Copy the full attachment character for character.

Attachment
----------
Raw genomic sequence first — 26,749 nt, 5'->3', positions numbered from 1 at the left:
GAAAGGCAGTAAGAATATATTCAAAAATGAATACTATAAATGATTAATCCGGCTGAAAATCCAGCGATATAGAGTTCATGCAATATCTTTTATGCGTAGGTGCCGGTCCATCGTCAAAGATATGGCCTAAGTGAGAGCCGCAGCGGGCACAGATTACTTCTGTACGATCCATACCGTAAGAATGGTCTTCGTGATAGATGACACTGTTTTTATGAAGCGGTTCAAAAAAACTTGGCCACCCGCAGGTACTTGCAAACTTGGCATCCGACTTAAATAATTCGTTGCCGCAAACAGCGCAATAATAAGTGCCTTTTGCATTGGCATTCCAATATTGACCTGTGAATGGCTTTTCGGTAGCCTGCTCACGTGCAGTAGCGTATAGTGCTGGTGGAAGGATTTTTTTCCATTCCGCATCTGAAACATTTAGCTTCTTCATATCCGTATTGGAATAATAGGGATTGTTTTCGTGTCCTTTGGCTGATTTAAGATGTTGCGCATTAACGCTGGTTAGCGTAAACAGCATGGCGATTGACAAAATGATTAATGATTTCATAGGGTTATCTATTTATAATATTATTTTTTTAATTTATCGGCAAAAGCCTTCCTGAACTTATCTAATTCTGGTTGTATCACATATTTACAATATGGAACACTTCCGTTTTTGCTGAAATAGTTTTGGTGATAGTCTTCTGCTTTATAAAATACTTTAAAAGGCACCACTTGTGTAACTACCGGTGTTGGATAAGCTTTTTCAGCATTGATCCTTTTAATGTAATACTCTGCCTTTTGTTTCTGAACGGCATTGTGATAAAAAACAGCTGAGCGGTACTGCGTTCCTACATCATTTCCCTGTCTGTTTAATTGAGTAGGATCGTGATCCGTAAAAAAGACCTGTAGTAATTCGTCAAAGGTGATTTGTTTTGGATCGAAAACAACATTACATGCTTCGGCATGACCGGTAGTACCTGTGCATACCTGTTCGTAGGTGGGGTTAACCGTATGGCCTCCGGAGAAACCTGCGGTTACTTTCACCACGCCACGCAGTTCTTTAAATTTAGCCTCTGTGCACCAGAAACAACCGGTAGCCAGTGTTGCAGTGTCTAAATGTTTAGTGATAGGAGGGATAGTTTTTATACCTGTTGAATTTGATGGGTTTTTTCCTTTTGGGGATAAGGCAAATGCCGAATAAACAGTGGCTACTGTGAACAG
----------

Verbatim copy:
Raw genomic sequence first — 26,749 nt, 5'->3', positions numbered from 1 at the left:
GAAAGGCAGTAAGAATATATTCAAAAATGAATACTATAAATGATTAATCCGGCTGAAAATCCAGCGATATAGAGTTCATGCAATATCTTTTATGCGTAGGTGCCGGTCCATCGTCAAAGATATGGCCTAAGTGAGAGCCGCAGCGGGCACAGATTACTTCTGTACGATCCATACCGTAAGAATGGTCTTCGTGATAGATGACACTGTTTTTATGAAGCGGTTCAAAAAAACTTGGCCACCCGCAGGTACTTGCAAACTTGGCATCCGACTTAAATAATTCGTTGCCGCAAACAGCGCAATAATAAGTGCCTTTTGCATTGGCATTCCAATATTGACCTGTGAATGGCTTTTCGGTAGCCTGCTCACGTGCAGTAGCGTATAGTGCTGGTGGAAGGATTTTTTTCCATTCCGCATCTGAAACATTTAGCTTCTTCATATCCGTATTGGAATAATAGGGATTGTTTTCGTGTCCTTTGGCTGATTTAAGATGTTGCGCATTAACGCTGGTTAGCGTAAACAGCATGGCGATTGACAAAATGATTAATGATTTCATAGGGTTATCTATTTATAATATTATTTTTTTAATTTATCGGCAAAAGCCTTCCTGAACTTATCTAATTCTGGTTGTATCACATATTTACAATATGGAACACTTCCGTTTTTGCTGAAATAGTTTTGGTGATAGTCTTCTGCTTTATAAAATACTTTAAAAGGCACCACTTGTGTAACTACCGGTGTTGGATAAGCTTTTTCAGCATTGATCCTTTTAATGTAATACTCTGCCTTTTGTTTCTGAACGGCATTGTGATAAAAAACAGCTGAGCGGTACTGCGTTCCTACATCATTTCCCTGTCTGTTTAATTGAGTAGGATCGTGATCCGTAAAAAAGACCTGTAGTAATTCGTCAAAGGTGATTTGTTTTGGATCGAAAACAACATTACATGCTTCGGCATGACCGGTAGTACCTGTGCATACCTGTTCGTAGGTGGGGTTAACCGTATGGCCTCCGGAGAAACCTGCGGTTACTTTCACCACGCCACGCAGTTCTTTAAATTTAGCCTCTGTGCACCAGAAACAACCGGTAGCCAGTGTTGCAGTGTCTAAATGTTTAGTGATAGGAGGGATAGTTTTTATACCTGTTGAATTTGATGGGTTTTTTCCTTTTGGGGATAAGGCAAATGCCGAATAAACAGTGGCTACTGTGAACAG